Letter From Granma

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Epiphany

As you grandgirls assisted in taking down the Christmas decorations and packing them away for another year, I realized that your celebration of the holiday and your traditions are different than mine.

I had an epiphany (striking realization) on Epiphany.

The first thing I realized was that you were unaware that the 12 days of Christmas do not precede Christmas.

12

12 Days of Christmas….

The Twelve Days of Christmas are observed from December 25 until January 5.  The Twelve Days of Christmas are the festive days beginning Christmas Day. This period is also known as Christmastide and Twelvetide. The Twelfth Night of Christmas is always on the evening of 5 January, but the Twelfth Day can either precede or follow the Twelfth Night according to which Christian tradition is followed. Twelfth Night is followed by the Feast of the Epiphany on the 6th of January.

I have always left my Christmas decor in place until after the 6th of January.  I was brought up in the tradition that Twelfth Night, January 5th, celebrates the visit of the Magi to the Christ child, the physical manifestation of Jesus as the Son of God to the Gentiles. (Matthew 2: 1-12) and the celebration of Epiphany follows on January 6.   When I announced on Tuesday that it was the 12th day of Christmas called Epiphany, I was met with blank stares.

epiphany_4420c

Over the years as I have become associated with more and more people of different ethnic backgrounds, I have learned that many Eastern Orthodox religions actually celebrate the birth of Christ on January 6th….it is their Christmas.  As a business owner I routinely needed to give employee time off for holiday celebrations not only on December 25 and January 1, but also January 6.  For others, Epiphany is the celebration of the baptism of Christ…again the physical manifestation of Jesus as the Son of God.  Regardless…Epiphany is an  important day on the Christian calender.

Your time in New Orleans exposed you to customs in yet another way, but I am guessing that you never knew it had anything to do with Epiphany.   While you were there you became aware of the “King Cake” a long standing tradition in Louisiana.  But did you know that the Mardi Gras season begins on Epiphany and it is the first day that the king cake is baked and sold?  The “king cake” takes its name from the biblical three kings.  The cake often has a small plastic baby (said to represent Baby Jesus) inside (or sometimes placed underneath), and the person who gets the piece of cake with the trinket has various privileges and obligations and must provide the next  King Cake.  The baby symbolizes luck and prosperity to whomever finds it in their slice of cake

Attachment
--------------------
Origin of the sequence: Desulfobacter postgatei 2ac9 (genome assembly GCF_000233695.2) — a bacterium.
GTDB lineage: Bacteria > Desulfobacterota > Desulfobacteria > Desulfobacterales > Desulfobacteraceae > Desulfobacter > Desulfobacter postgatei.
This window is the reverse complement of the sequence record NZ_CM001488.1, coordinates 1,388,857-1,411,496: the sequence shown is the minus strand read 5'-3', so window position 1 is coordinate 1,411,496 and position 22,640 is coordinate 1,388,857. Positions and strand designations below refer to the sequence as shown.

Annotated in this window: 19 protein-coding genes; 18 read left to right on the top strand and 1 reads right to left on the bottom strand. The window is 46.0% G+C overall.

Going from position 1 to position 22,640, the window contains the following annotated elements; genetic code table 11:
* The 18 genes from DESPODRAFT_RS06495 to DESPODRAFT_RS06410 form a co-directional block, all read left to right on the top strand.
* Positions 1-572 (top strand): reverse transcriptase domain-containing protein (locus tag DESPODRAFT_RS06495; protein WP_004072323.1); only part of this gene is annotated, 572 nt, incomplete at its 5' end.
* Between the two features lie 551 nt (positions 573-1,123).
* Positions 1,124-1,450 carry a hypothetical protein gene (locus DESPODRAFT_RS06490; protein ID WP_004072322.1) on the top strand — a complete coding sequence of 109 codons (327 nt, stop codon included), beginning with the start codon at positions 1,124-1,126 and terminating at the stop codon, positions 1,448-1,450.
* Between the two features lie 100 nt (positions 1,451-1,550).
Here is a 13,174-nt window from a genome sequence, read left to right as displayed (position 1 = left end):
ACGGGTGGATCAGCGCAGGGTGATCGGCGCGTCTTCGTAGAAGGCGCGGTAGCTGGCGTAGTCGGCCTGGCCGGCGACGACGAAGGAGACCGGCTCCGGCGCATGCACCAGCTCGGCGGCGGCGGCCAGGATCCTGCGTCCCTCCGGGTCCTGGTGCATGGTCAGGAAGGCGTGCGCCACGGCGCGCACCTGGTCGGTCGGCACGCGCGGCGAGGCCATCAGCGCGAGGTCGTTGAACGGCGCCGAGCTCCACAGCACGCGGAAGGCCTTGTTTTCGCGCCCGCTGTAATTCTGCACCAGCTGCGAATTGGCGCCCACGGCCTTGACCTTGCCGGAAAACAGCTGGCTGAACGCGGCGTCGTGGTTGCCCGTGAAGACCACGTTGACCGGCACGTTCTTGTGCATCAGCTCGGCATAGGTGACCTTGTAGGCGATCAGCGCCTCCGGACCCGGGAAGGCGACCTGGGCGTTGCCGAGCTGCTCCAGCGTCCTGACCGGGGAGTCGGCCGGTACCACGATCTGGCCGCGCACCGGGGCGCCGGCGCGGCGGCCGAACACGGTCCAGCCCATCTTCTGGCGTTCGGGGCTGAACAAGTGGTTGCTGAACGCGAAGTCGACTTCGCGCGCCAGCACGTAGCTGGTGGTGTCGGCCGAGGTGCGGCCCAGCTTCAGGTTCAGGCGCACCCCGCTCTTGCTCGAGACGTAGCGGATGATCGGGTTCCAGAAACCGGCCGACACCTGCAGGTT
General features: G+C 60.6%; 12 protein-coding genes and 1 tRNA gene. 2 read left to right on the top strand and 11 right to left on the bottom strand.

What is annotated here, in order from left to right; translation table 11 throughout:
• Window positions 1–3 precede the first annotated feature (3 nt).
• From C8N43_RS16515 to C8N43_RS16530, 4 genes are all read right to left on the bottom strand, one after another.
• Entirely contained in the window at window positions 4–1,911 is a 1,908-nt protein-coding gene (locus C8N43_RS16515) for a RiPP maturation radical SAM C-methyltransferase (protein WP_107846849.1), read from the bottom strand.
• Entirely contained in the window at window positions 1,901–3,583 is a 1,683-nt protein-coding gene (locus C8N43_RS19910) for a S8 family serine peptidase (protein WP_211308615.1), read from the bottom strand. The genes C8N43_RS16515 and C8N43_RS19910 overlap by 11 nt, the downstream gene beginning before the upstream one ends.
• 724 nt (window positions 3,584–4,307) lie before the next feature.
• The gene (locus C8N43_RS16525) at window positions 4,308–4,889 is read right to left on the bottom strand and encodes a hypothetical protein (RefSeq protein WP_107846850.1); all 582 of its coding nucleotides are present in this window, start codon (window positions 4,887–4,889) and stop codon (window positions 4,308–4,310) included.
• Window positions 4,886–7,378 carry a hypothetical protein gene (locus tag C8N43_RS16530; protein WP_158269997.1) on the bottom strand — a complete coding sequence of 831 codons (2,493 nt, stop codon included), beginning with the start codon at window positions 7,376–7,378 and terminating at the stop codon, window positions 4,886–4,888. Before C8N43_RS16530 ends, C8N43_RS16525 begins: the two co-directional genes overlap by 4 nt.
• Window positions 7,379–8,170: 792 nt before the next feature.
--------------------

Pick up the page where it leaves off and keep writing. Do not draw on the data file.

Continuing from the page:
Kingcake

Now that we are in Virginia and after additional research, I have found that in colonial Virginia twelfth night or Epiphany was celebrated with great merriment.  The “Great Cake” was prepared which consisted of 2 giant layers of fruit cake coated and filled with royal icing.   Custom dictated that the youngest child present, cut, and serve the cake and whoever found the bean or the prize was crowned King of the Bean.  Isn’t it interesting how similar the traditions of Louisiana and Virginia are?

The other thing that is of interest to me is how often we are involved in celebrations and traditions, but we have no idea what they represent or how they began.  So much of what we do and how we celebrate is based on customs and traditions handed down over many years.  The more we delve into the way the traditions began, the more we know about their significance and their influence on our lives.

 

We three kings of Orient are
Bearing gifts we travel afar.
Field and fountain, moor and mountain,
Following yonder star.

O star of wonder, star of night,
Star of royal beauty bright,
Westward leading, still proceeding,
Following yonder star.

Born a king on Bethlehem’s plain,
Gold I bring to crown Him again,
King forever, ceasing never
Over us all to reign.

O star of wonder, star of night,
Star of royal beauty bright,
Westward leading, still proceeding,
Following yonder star.

Frankincense to offer have I.
Incense owns a Deity nigh.
Prayer and praising all men raising,
Worship Him, God on high.

O star of wonder, star of night,
Star of royal beauty bright,
Westward leading, still proceeding,
Following yonder star.

Myrrh is mine: Its bitter perfume
Breaths a life of gathering gloom.
Sorrow, sighing, bleeding, dying,
Sealed in a stone-cold tomb.

O star of wonder, star of night,
Star of royal beauty bright,
Westward leading, still proceeding,
Following yonder star.

Glorious now behold Him arise,
King and God and Sacrifice.
Alleluia, alleluia!
Sounds through the earth and skies.

O star of wonder, star of night,
Star of royal beauty bright,
Westward leading, still proceeding,
Following yonder star.

O star of wonder, star of night,
Star of royal beauty bright,
Westward leading, still proceeding,
Following yonder star!

 

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